Activists call for independent audit of troubled U. S. Steel plant

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Activists call for independent audit of troubled U. S. Steel plant

Dave Smith, outreach coordinator of the Clean Air Council, speaks at a Tuesday afternoon press conference about air pollution in the Mon Valley.

Dave Smith, outreach coordinator of the Clean Air Council, speaks at a Tuesday afternoon press conference about air pollution in the Mon Valley.

Jon Moss | Contributing Editor

Dave Smith, outreach coordinator of the Clean Air Council, speaks at a Tuesday afternoon press conference about air pollution in the Mon Valley.

Jon Moss | Contributing Editor

Jon Moss | Contributing Editor

Dave Smith, outreach coordinator of the Clean Air Council, speaks at a Tuesday afternoon press conference about air pollution in the Mon Valley.

By Jon Moss, News Editor

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Activists with Pittsburgh’s Breathe Project met outside the U.S. Steel Tower Tuesday afternoon and declared “enough is enough,” calling for an independent audit of U.S. Steel’s troubled Clairton Coke Works plant.

Rachel Filippini, executive director of the Group Against Smog and Pollution, said an independent audit would help to ensure the plant’s “structural and operational integrity.”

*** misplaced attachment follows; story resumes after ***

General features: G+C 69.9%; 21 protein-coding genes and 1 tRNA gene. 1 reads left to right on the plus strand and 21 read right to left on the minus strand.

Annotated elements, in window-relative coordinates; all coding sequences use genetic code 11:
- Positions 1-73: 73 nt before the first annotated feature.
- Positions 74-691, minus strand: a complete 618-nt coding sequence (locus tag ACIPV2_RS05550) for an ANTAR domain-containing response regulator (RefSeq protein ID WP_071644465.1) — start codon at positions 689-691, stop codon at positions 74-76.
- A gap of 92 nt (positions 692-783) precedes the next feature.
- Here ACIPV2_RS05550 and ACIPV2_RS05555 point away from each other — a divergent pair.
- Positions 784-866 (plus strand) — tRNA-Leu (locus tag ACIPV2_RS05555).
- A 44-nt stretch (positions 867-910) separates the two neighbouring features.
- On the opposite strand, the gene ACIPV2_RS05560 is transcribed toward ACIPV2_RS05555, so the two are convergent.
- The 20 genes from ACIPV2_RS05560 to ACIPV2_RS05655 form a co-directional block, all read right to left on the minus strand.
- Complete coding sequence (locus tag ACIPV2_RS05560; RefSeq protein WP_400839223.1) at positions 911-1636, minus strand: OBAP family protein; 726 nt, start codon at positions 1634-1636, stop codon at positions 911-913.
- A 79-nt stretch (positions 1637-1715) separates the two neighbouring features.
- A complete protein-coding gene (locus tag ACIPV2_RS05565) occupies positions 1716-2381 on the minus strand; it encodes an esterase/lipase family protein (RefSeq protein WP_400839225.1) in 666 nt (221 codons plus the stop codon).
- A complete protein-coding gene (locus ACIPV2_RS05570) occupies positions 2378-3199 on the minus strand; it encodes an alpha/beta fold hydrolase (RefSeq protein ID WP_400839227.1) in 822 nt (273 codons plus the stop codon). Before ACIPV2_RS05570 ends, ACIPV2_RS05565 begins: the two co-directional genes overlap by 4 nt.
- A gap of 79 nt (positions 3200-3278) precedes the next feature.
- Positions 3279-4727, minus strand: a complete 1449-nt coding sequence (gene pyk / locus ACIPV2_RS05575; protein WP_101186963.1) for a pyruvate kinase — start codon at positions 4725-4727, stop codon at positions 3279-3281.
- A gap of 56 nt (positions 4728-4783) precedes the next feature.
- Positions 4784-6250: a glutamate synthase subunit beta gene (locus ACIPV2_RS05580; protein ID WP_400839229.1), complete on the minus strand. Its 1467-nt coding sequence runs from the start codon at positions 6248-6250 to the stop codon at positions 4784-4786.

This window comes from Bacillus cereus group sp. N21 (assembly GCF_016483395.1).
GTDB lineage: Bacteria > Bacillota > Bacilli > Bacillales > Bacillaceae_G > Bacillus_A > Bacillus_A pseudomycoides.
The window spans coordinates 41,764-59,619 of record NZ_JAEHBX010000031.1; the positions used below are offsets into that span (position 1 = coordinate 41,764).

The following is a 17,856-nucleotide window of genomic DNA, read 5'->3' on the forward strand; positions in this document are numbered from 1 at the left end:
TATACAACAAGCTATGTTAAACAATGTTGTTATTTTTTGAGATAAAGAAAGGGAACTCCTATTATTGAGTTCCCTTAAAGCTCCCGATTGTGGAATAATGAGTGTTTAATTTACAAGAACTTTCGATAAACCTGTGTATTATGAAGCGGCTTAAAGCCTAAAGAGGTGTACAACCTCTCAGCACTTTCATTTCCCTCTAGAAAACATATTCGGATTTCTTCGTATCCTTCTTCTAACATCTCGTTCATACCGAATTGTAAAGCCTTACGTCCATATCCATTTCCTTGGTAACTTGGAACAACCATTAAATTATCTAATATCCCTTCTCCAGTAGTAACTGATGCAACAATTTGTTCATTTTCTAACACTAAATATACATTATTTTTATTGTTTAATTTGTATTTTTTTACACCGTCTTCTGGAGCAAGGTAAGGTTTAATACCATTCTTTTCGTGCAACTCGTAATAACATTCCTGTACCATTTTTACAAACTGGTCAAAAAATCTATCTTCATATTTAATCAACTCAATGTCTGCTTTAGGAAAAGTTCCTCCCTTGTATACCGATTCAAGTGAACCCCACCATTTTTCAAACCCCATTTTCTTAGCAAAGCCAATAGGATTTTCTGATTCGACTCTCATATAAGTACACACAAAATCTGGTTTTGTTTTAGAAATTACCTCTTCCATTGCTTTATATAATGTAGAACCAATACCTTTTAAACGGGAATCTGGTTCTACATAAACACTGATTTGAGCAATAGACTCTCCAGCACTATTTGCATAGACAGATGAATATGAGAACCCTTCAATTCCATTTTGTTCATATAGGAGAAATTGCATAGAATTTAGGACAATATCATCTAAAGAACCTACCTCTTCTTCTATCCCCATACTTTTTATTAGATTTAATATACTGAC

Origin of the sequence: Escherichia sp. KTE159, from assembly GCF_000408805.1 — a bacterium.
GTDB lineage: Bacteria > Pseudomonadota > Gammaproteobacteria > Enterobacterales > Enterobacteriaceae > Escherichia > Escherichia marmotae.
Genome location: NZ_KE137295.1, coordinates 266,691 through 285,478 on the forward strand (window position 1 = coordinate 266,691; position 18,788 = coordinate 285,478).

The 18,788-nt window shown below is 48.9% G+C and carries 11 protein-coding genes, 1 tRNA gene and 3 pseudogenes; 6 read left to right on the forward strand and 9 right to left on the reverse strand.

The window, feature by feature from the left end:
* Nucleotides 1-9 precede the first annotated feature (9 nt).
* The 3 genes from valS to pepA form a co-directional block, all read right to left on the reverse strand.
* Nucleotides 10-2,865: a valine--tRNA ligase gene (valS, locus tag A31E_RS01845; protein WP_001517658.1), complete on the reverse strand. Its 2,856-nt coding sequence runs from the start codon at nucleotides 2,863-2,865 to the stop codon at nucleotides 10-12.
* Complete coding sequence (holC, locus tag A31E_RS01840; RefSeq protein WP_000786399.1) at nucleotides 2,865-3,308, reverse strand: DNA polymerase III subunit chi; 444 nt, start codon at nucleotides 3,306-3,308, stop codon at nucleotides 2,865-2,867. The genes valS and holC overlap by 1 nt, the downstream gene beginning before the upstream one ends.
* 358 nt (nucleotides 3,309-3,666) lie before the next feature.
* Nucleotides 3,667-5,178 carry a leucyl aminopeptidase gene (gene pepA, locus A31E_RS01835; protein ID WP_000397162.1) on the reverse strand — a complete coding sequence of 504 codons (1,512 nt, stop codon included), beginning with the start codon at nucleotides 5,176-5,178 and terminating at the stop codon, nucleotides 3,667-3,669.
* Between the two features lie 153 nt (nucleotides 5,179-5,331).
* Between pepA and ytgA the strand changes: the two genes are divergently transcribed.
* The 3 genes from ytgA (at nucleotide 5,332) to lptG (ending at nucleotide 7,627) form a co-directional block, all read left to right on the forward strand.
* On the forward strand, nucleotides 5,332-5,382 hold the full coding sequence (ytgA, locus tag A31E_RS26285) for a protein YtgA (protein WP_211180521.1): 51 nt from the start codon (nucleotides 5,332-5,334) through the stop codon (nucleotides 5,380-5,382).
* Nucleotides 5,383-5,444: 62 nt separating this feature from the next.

“Such an independent audit would help to ensure deficiencies at the plant are identified, that appropriate actions are taken, and future incidents and fires that have the potential to adversely affect air quality in the Mon Valley are averted,” Filippini said.

The plant has experienced two fires in the last six months — a large incident on Christmas Eve, and a smaller one Monday — both of which temporarily shut down the plant’s desulfurization, or pollution control, systems. While the Monday incident was short-lived, the December fire led to widespread damage and resulted in a combined 28 exceedances of environmental standards for three different regulated materials — sulfur dioxide, hydrogen sulfide and particulate matter 2.5.

Allegheny County received an “F” rating from the American Lung Association in this year’s “State of the Air” report in every category due to particulate matter and ozone concentrations that exceeded national air quality standards. The health department has levied increasing fines on Clairton Coke Works for emitting pollutants in violation of environmental regulations.

A spokesperson for Allegheny County Executive Rich Fitzgerald did not immediately respond to a request for comment on whether or not he supported an independent audit of the plant.

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